Sessions’ decision will make it even harder.

In justifying tighter standards, Sessions often claims that there is fraud in the system and that asylum seekers have an easy time arguing their cases.

"We’ve had situations in which a person comes to the United States and says they are a victim of domestic violence, therefore they are entitled to enter the United States" Sessions told Phoenix radio station KTAR in May. "Well, that’s obviously false, but some judges have gone along with that."

Also: Here’s how one woman from El Salvador won asylum in 2016

Unlike other court proceedings, immigrants who do not have or cannot afford attorneys are not guaranteed legal counsel. There are no public defenders in immigration court. And just 20 percent of those seeking asylum are represented by attorneys, according to a report by the Transactional Records Access Clearinghouse at Syracuse University.

The Trump administration has taken several steps to clear the 700,000 cases pending in immigration court.  At the end of May, Sessions instituted a quota system for immigration judges, requiring them to decide 700 cases each year and have fewer than 15 percent of cases be overturned on appeal.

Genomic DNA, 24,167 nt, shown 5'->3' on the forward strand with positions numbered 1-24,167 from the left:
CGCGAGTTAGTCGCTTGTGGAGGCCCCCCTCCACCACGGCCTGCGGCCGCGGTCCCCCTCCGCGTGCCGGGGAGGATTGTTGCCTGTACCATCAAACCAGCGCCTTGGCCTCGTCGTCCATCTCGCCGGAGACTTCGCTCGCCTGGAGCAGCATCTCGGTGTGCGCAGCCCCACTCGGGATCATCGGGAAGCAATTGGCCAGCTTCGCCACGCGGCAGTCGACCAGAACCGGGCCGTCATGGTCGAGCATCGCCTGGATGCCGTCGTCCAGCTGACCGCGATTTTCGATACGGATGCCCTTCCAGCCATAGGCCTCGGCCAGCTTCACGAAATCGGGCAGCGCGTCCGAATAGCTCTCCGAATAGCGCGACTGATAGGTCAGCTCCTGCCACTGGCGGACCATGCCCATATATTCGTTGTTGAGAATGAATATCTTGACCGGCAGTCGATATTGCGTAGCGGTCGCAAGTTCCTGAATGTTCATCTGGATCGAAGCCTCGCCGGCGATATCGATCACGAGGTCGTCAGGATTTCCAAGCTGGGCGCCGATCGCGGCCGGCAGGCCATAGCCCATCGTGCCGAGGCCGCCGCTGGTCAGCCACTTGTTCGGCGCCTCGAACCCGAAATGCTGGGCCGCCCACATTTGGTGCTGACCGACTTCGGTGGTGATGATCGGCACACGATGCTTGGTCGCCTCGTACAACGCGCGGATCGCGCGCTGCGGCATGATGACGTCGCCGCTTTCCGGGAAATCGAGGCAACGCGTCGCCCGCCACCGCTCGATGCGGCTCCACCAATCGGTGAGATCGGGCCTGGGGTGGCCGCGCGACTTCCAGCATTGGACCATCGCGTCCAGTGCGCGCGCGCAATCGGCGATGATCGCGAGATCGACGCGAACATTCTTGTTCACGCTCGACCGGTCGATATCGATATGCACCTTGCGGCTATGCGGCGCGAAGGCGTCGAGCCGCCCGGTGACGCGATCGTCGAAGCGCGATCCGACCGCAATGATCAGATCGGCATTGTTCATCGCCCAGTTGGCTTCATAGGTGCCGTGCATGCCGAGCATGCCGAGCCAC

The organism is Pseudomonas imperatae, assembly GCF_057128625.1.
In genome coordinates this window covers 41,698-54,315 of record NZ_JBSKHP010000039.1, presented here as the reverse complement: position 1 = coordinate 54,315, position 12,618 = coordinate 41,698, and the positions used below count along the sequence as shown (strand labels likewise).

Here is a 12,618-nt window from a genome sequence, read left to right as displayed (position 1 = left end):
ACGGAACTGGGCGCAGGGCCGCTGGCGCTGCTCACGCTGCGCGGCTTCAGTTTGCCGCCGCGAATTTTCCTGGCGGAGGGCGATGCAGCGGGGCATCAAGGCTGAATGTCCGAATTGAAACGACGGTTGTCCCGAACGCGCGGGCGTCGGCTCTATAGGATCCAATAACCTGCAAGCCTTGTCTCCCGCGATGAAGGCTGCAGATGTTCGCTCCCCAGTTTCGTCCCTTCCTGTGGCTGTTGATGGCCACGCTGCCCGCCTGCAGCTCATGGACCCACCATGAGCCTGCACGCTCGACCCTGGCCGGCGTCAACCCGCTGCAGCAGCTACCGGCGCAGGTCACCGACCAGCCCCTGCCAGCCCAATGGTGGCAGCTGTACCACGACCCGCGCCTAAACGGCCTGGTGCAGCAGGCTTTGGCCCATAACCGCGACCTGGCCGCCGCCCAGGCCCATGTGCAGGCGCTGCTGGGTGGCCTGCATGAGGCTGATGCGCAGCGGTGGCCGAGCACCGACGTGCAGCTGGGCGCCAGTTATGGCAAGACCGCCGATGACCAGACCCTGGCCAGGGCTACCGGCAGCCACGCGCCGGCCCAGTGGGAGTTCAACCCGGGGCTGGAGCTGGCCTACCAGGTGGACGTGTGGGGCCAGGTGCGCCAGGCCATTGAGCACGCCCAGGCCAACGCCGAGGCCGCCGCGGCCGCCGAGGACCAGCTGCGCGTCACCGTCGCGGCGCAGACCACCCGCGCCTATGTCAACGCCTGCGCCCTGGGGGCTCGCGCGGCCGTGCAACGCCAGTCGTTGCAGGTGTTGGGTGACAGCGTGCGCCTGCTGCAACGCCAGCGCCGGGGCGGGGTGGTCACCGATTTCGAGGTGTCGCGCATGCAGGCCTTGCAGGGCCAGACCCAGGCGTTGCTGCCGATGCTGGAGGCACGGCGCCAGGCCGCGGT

Marks told NPR that the quota could hurt judicial independence. “The last thing on a judge's mind should be pressure that you're disappointing your boss or, even worse, risking discipline because you are not working fast enough,” she said.

According to TRAC, the courts decided more than 30,000 cases in the 2017 fiscal year compared to about 22,000 in 2016. Some 61.8 percent of these cases were denied; the agency does not report how many of the claims were due to domestic or gang violence, or for other reasons. For people from Central America, the denial rate is 75 to 80 percent. Ninety percent of those who don’t have attorneys lose their cases.

Correction: An earlier version of this story incorrectly said Sessions' overturned a decision in the "Matter of A-B-."